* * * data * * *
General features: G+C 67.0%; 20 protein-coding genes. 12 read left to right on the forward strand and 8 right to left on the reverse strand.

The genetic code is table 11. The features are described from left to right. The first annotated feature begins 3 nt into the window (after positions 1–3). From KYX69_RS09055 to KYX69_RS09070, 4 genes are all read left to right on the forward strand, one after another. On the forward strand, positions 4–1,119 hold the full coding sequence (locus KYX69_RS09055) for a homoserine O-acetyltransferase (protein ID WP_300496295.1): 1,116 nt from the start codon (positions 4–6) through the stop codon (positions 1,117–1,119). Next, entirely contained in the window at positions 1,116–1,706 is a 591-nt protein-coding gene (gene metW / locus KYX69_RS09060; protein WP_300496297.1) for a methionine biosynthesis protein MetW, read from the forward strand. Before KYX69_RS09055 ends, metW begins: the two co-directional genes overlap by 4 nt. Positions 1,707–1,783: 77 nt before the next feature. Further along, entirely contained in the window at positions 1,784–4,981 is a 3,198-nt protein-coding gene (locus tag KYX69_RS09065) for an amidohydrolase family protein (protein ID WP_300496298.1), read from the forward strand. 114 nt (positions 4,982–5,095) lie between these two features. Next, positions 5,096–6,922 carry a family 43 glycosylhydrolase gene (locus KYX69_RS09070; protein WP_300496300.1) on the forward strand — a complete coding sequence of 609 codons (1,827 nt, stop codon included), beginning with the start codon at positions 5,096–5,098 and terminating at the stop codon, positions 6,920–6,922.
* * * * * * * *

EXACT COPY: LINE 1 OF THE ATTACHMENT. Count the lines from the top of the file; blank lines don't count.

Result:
General features: G+C 67.0%; 20 protein-coding genes. 12 read left to right on the forward strand and 8 right to left on the reverse strand.